Thu, 19 Jun 2003

BII to use profit for plugging earnings deficit

Rendi A. Witular, The Jakarta Post, Jakarta

Bank Internasional Indonesia (BII) announced that it would not distribute dividends from its 2002 net profit this year, as the fund would be entirely used to plug the bank's retained earnings deficit of Rp 16.1 trillion (US$1.9 billion).

After the bank's annual shareholders meeting on Thursday, BII president Sigit Pramono told reporters that the shareholders had decided to allocate the bank's profit of Rp 132.5 billion toward reducing the deficit.

"We will allocate our profit for cutting the bank's negative retained earnings in a bid to improve our balance sheet," said Sigit.

The move was part of the lender's efforts to resolve accumulated financial losses dating back to the beginning of the economic crisis.

Analysts said the negative earnings were a concern for the management and the government, since it could give investors a negative impression ahead of the bank's divestment program in mid-2004.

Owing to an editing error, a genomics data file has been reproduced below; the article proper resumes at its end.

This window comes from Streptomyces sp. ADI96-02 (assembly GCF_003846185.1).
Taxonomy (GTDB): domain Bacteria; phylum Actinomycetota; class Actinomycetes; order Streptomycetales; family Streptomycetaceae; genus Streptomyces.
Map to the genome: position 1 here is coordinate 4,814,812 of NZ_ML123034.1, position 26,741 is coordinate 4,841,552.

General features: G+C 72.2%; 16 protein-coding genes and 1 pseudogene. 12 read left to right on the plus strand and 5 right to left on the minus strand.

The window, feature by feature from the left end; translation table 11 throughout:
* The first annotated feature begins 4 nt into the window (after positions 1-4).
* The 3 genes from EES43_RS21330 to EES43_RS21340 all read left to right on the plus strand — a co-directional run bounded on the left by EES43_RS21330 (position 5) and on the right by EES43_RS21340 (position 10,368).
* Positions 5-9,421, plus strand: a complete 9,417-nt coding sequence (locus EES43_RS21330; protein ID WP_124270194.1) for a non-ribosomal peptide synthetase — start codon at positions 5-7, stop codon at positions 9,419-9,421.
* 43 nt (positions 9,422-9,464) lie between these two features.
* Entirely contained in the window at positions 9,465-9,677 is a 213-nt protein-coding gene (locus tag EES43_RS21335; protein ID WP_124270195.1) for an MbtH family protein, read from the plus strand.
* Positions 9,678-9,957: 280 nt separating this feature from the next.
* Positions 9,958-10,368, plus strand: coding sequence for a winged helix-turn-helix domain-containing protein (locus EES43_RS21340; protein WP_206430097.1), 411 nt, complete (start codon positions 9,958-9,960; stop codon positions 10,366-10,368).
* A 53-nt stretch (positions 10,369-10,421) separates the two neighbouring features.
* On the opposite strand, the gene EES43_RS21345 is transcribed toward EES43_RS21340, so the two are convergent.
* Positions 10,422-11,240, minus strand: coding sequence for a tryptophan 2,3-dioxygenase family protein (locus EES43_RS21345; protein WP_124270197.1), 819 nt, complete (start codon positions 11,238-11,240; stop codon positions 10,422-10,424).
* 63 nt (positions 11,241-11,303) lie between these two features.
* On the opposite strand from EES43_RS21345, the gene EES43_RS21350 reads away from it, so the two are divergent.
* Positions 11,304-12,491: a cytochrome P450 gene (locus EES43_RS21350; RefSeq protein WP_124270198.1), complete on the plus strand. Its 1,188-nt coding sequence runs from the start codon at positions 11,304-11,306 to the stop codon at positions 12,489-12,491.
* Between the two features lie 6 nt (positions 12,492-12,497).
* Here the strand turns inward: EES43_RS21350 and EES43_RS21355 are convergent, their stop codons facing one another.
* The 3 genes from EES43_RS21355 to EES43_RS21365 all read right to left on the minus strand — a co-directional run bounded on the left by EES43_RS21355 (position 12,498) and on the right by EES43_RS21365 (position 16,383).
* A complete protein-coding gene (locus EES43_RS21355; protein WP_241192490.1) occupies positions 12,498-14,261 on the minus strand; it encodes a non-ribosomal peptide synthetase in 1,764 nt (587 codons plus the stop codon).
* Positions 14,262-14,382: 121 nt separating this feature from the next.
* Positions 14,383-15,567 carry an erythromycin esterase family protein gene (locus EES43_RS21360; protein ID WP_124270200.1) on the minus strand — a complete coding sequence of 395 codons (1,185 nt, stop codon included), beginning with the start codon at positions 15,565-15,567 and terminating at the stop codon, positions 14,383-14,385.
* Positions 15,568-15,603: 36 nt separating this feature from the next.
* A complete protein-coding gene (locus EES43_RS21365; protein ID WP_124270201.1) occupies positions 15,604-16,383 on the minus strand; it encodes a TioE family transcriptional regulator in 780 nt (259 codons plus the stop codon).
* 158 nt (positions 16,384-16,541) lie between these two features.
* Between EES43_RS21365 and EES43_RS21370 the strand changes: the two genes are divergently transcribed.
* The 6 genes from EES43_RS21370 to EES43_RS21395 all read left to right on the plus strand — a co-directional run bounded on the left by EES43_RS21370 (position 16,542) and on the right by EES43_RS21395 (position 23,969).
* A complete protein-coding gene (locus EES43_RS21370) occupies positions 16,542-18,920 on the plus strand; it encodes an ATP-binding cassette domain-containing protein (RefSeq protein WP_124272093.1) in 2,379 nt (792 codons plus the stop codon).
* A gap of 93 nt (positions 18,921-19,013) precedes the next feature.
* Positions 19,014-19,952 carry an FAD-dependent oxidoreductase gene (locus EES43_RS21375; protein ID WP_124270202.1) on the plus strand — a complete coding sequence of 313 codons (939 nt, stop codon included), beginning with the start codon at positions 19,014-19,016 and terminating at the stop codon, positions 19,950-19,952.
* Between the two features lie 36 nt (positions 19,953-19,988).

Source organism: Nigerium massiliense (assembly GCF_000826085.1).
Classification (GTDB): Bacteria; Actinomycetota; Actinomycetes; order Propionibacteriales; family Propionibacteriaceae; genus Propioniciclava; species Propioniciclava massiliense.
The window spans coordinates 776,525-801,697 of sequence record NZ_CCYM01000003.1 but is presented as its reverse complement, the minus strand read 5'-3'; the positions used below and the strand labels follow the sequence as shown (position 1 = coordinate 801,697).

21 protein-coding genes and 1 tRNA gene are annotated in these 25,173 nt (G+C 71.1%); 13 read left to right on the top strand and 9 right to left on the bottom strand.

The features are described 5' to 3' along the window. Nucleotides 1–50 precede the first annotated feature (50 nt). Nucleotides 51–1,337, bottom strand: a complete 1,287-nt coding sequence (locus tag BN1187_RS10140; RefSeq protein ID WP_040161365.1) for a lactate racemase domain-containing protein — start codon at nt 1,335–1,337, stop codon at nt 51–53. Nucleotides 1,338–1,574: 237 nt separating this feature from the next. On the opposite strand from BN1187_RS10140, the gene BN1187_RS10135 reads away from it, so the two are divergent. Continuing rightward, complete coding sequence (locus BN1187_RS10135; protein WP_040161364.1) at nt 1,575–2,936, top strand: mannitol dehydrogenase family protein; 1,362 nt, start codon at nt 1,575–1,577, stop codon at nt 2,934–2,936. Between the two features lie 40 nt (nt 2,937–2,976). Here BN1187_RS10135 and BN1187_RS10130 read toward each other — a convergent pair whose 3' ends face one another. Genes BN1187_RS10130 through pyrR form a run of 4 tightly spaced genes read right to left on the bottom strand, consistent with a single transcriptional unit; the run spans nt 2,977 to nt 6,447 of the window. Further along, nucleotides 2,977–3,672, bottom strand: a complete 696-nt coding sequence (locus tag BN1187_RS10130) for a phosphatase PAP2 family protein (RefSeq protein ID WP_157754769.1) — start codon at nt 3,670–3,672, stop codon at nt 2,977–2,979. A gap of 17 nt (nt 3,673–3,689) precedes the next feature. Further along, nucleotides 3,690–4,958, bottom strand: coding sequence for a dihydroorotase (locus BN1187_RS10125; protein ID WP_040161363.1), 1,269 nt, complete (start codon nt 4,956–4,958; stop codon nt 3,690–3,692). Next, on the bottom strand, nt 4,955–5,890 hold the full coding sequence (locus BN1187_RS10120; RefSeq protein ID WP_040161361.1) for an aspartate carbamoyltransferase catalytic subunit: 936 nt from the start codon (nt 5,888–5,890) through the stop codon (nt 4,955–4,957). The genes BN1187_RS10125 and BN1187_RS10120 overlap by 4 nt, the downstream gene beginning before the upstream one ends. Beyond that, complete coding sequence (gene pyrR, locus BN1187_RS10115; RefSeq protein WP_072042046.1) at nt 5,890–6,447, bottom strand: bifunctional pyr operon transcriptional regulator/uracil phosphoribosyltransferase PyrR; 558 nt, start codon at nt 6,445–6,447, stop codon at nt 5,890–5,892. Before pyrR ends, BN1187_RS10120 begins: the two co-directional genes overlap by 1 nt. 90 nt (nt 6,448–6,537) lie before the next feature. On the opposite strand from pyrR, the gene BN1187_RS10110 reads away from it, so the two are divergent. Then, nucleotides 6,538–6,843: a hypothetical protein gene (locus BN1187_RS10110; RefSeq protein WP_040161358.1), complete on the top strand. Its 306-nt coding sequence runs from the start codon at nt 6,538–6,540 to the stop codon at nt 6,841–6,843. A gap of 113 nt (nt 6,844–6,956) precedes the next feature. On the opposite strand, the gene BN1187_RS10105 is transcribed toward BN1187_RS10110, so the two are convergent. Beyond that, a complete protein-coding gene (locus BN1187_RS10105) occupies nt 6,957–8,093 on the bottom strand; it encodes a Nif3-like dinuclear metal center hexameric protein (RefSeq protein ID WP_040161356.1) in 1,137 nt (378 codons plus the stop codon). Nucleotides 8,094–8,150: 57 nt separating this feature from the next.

The government, through the Indonesian Bank Restructuring Agency (IBRA), owns 93.6 percent of BII stakes, while the remainder is held by the public.

IBRA is currently preparing to sell a 71 percent stake in BII, consisting of 51 percent to strategic investors and 20 percent to the public through the stock market.

Sigit also explained that the bank's management and shareholders were now in talks to conduct a quasi-reorganization as a means of erasing the earnings deficit.

Quasi-reorganization is an accounting engineering tool employed to improve the bank's balance sheet by revaluating assets and all liabilities to their present value.

During the meeting, shareholders also agreed to reduce the bank's non-performing loans (NPL) by continuing the sales of its assets worth Rp 805 billion, which were formerly owned by its troubled 22 borrowers.

The asset sales, scheduled to start in July, is expected to help the bank reduce its NPL, which currently stands at 6.43 percent, to below 5 percent by July.

BII, which was once controlled by the indebted Sinar Mas Group, had previously sold assets worth Rp 2.7 trillion from its troubled borrowers with a recovery rate of only 25 percent.

As of March this year, the bank's capital adequacy ratio (CAR) was 28.8 percent.

The bank gained a profit of Rp 67.8 billion in the first quarter of this year, compared to a loss of Rp 157 billion in the same period a year ago.

Satisfied with its first-quarter result, the bank's management was optimistic that it would see a significant net profit growth of more than 50 percent this year.